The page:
Barry Trotz

Trotz laments Preds’ elimination: “This was a team that had all the depth”

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To hear Barry Trotz tell it, the story of Nashville’s season went bad, good…then disappointing.

“The first 20 games, we were not a good hockey team,” Trotz told The Tennessean. “We were real young in some areas. We weren’t very detailed; we didn’t know how to win.

“And then we became a real good hockey team. And then, at the appropriate time, the ownership stepped up and added some pieces that we thought would be necessary to go deep into the playoffs.”

And then? For the second straight year, the team was bounced in the second round — this time by an upstart Phoenix club that seemed to out-Predator the Predators.

“We couldn’t solve the riddle of Mike Smith and the Coyotes’ defense,” Trotz explained. “In the first couple of games, it was our defense, or lack of, that prevented us from winning. Stealing Game 1 [4-3 in overtime] the way they did really gave them a lot of confidence.”

Trotz didn’t put much credence in the idea that suspensions to Alex Radulov and Andrei Kostitsyn derailed his club, though numbers suggest they played a part. The Preds only managed to score three goals over the final three games of the series (after scoring six in the first two) — a stretch that coincided with Radulov and Kostitsyn being banished for Games 3 and 4.

By the time Game 5 rolled around, the two were out of synch, combining for just three shots on goal in the elimination contest.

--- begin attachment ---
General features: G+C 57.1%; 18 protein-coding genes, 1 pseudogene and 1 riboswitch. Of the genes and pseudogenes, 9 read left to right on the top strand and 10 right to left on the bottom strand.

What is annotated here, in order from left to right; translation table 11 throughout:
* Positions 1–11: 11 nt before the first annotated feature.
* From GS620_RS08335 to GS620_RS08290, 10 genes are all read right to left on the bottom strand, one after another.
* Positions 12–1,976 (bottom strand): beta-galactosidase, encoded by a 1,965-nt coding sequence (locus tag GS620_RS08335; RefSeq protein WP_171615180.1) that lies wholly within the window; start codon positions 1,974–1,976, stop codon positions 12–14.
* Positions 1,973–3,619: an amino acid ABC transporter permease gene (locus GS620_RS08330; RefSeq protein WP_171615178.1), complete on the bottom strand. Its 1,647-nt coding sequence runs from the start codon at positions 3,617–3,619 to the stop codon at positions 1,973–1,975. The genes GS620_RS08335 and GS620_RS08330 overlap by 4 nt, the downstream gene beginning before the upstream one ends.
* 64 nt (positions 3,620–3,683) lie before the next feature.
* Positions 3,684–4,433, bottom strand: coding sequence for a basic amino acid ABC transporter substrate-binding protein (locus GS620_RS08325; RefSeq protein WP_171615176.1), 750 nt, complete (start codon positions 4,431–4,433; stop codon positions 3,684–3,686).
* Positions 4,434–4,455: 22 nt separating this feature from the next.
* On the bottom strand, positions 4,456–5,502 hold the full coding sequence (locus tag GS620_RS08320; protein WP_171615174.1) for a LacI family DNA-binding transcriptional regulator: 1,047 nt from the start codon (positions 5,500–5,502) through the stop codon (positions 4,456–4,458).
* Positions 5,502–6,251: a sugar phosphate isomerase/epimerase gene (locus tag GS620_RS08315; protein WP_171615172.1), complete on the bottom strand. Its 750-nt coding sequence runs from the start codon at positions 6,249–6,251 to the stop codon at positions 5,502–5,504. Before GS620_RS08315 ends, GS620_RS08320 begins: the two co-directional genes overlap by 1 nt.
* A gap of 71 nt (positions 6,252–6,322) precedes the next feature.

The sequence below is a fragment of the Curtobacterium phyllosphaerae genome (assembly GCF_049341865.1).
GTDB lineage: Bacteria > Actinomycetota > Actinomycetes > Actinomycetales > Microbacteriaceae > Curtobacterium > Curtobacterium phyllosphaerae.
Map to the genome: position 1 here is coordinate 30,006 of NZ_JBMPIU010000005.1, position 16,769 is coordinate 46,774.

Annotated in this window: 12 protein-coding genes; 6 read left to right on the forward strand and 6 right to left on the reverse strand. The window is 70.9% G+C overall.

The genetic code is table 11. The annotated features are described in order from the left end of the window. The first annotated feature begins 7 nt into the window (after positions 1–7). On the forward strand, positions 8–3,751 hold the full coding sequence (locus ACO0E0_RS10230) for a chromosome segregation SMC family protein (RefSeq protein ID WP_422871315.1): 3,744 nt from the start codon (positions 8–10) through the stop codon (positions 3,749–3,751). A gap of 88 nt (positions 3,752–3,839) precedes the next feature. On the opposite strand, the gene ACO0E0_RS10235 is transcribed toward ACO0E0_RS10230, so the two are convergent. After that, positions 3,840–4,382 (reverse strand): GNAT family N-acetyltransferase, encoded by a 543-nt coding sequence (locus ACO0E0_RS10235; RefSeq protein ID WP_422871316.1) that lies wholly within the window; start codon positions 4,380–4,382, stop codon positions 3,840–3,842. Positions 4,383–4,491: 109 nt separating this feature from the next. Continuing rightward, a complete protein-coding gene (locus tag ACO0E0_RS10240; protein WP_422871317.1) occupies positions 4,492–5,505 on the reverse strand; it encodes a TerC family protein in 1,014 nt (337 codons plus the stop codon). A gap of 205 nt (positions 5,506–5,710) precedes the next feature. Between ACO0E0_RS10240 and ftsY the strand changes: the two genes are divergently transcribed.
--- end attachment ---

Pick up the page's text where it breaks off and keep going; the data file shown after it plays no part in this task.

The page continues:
That said, Trotz believed his team had enough depth not just to overcome the Radulov/Kostitsyn fiasco, but also to beat the Coyotes and make a deep playoff run.

“This was a team that had all the depth,” Trotz said. “Whereas in the past we had some talented teams, but we didn’t quite have the depth at certain areas or enough experience in certain areas.

“This team had pretty good balance all the way through.”

Video: Penguins coach takes issue with late, high Orpik hit on Maatta

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The Pittsburgh Penguins have spoken out against a late, high hit that Washington Capitals defenseman Brooks Orpik threw on Olli Maatta early in the first period of an eventful Game 2 on Saturday.

Maatta left and didn’t return. He played only 31 seconds, and the Penguins were reduced to five defensemen for a large portion of the game. Orpik was given a minor penalty on the play, but the league’s Department of Player Safety may see it differently.

The hit occurred well after Maatta had gotten rid of the puck. He struggled on his way to the dressing room for further evaluation.

Based on multiple reports, Orpik wasn’t made available to the media following the game, which went to the Penguins as they earned the split on the road.

But the Penguins have taken issue with the hit.

“I thought it was a late hit,” said Penguins coach Mike Sullivan, as per CSN Mid-Atlantic. “I thought it was a target to his head. I think it’s the type of hit everyone in hockey is trying to remove from the game.”